By this stage, almost everyone in Australia would've received a scam text in some form or another.
With Aussies being duped out of a whopping $3 billion in the last year, which represents an 80 per cent increase since 2021, according to the Australian Competition and Consumer Commission (ACCC), it's more important than ever to be vigilant.
Angus Kidman, telco expert at Finder, said it's crucial Australians practise common sense when it comes to scam texts, with new and savvy shams appearing daily. The latest of which, while not particularly complex, can easily be mistaken for a legitimate message.
In the message, a hacker pretends to be a parent's child. "Hey dad, dropped my phone in the sink while doing the dishes, it's unresponsive, this is my new number for now just text me here x," the text reads.
Mr Kidman said the number one rule to remember is never open a link in a text message from a number you don't recognise. If someone is claiming to be a person, organisation or family member, try contacting them direct first.
"But the reality is that they're so prevalent, and because everybody's got a mobile phone, there's always going to be a segment of the Australian audience that just hasn't picked up on that message, or don't think that it applies to them," Mr Kidman told Yahoo News Australia.
"You've also a percentage of people who are sceptical about the type of scams that exist, if you're sceptical of the mainstream media, generally, you're not going to pick up on these measures as a watch out for scams."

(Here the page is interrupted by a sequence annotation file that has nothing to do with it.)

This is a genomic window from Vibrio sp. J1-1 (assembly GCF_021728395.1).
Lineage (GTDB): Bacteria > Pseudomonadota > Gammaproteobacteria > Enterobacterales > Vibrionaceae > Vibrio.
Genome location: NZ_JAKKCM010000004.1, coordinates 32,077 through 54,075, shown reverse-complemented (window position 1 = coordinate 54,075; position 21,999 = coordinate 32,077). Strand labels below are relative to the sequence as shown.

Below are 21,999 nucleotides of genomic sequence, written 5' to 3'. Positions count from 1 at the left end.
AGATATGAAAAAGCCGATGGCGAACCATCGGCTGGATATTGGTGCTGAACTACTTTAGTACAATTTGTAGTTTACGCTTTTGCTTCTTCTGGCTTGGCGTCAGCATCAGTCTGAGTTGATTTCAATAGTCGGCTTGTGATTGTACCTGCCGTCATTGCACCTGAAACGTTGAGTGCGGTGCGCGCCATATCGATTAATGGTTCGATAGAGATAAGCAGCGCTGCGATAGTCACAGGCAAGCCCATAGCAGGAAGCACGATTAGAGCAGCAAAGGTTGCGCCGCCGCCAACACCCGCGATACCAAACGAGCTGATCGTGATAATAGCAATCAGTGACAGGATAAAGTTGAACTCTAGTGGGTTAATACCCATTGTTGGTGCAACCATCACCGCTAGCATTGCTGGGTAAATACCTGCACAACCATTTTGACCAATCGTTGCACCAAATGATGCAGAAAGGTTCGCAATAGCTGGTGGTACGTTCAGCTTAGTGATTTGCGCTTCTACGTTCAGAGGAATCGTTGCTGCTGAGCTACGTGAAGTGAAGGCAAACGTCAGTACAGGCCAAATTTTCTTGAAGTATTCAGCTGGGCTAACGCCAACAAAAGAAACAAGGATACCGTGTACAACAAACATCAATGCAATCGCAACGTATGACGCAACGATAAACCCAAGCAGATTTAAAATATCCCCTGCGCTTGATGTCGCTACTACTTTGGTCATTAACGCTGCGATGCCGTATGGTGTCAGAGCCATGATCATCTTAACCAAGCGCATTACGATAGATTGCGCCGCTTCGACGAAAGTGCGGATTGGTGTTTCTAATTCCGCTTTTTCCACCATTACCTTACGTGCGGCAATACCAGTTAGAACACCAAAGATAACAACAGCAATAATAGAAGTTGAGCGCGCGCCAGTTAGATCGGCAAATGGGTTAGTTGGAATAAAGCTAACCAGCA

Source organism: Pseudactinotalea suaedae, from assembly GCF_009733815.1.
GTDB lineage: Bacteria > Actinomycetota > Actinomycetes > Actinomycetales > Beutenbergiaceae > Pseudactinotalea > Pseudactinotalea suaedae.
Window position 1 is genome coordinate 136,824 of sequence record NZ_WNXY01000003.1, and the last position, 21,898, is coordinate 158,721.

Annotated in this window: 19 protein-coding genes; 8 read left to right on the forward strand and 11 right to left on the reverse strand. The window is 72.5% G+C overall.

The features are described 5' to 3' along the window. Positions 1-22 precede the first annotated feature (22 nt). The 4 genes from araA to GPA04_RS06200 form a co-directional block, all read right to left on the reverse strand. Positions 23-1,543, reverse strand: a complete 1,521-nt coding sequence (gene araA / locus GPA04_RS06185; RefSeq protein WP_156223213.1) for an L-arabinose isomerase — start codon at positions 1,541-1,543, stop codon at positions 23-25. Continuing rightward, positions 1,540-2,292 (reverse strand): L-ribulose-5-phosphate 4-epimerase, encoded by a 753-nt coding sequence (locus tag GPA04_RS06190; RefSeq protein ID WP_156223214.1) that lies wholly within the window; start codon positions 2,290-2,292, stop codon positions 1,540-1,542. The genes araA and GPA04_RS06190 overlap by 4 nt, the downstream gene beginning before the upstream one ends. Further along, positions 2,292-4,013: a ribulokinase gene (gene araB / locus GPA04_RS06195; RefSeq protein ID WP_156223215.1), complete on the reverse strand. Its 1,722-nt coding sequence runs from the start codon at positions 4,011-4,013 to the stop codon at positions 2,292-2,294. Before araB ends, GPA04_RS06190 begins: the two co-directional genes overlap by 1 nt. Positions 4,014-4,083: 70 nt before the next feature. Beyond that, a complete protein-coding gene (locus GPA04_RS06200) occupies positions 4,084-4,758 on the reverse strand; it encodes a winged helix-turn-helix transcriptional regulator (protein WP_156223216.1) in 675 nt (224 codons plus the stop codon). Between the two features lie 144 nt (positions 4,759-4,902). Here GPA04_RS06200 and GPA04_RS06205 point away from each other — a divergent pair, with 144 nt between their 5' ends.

'Worrying' emergence of artificial intelligence scams
Mr Kidman warned that AI scams are rapidly increasing, and there's one sneaky way they avoid detection.
"We've seen this relentless acceleration of scams in recent times," he said. "And we've also got the scary prospect now of artificial intelligence, making scamming a bit more effective, because it makes it possible to make all the messages slightly different.
"And one of the key ways that these measures get picked up by telephone companies and email companies or whatever it is, is that they tend to have the same text in them. So you can look out for those repeated things."
Expert's single message to Aussies
"I think the message is just be cynical," Mr Kidman said. "Assume whatever is in the message is not true. If it does turn out to be true, you'll find out soon enough — but assume it's not true.
"The same applies to ones that get sent through on emails or shared to you on social media, or you know, ads that you see on socials claiming that Richard Wilkins just got fired because he promoted cryptocurrency — they're all lies."
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